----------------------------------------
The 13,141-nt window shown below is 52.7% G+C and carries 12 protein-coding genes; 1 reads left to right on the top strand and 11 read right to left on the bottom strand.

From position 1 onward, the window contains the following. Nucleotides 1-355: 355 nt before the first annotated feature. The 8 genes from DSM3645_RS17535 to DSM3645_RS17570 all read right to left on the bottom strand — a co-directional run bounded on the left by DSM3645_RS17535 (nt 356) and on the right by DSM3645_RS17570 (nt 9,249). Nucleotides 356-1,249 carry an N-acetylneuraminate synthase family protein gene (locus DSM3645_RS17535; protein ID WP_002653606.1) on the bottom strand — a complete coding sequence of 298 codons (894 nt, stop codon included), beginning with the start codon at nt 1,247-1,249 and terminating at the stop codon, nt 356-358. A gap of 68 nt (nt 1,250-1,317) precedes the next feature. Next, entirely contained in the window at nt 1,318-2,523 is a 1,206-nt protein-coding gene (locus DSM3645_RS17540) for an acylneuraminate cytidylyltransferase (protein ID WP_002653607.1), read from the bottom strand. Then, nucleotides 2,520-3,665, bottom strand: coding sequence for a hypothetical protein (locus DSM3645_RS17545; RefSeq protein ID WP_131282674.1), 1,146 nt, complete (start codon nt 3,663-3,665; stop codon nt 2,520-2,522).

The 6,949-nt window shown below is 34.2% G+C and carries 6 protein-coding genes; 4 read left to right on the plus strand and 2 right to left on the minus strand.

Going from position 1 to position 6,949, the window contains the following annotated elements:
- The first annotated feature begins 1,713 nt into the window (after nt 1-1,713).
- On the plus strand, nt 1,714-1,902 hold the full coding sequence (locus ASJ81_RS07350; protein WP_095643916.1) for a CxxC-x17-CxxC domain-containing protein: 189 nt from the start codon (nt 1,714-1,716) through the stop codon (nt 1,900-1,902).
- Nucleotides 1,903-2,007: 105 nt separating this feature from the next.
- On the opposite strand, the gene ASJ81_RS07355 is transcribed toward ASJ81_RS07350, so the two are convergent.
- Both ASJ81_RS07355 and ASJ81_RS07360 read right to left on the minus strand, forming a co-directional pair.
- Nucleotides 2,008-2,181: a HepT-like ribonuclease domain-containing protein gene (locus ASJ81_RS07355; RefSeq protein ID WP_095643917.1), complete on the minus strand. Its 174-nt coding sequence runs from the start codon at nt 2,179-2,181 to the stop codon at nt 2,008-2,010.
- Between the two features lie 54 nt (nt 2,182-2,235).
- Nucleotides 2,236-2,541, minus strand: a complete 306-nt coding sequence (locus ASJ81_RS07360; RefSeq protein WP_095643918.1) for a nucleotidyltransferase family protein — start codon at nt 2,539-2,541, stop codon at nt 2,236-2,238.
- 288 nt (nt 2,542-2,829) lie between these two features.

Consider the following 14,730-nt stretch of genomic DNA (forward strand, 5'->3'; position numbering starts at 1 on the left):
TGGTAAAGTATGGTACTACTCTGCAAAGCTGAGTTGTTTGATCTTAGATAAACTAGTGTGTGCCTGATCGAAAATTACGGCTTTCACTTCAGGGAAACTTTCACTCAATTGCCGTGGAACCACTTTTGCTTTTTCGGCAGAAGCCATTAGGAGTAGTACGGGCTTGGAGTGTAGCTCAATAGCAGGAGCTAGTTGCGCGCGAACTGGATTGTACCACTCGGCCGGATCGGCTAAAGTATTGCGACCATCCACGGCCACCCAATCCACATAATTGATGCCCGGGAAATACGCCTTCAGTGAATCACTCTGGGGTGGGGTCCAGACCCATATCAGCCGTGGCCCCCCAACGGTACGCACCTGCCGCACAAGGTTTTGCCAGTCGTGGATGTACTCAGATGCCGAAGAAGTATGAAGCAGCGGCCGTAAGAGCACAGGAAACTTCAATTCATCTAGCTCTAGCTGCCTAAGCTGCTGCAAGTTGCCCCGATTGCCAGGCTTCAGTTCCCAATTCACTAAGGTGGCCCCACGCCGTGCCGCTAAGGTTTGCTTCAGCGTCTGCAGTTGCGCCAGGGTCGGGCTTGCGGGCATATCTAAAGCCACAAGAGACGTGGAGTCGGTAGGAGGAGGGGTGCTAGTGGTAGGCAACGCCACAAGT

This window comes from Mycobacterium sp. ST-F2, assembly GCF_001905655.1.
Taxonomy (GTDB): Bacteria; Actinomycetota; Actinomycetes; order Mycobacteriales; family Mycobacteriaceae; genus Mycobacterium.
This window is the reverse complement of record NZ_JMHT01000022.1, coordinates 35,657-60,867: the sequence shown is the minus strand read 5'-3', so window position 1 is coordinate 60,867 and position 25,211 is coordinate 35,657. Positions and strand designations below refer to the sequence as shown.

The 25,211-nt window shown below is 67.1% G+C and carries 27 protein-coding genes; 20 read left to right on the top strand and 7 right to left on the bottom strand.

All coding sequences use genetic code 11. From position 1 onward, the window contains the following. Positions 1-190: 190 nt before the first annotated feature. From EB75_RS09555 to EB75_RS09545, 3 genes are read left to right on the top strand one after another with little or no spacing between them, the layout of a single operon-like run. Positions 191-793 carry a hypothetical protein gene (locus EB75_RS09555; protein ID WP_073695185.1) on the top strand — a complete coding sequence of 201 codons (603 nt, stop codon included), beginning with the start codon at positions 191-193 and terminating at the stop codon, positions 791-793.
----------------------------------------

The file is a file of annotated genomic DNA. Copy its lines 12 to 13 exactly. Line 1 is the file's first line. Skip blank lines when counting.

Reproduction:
- Nucleotides 2,236-2,541, minus strand: a complete 306-nt coding sequence (locus ASJ81_RS07360; RefSeq protein WP_095643918.1) for a nucleotidyltransferase family protein — start codon at nt 2,539-2,541, stop codon at nt 2,236-2,238.
- 288 nt (nt 2,542-2,829) lie between these two features.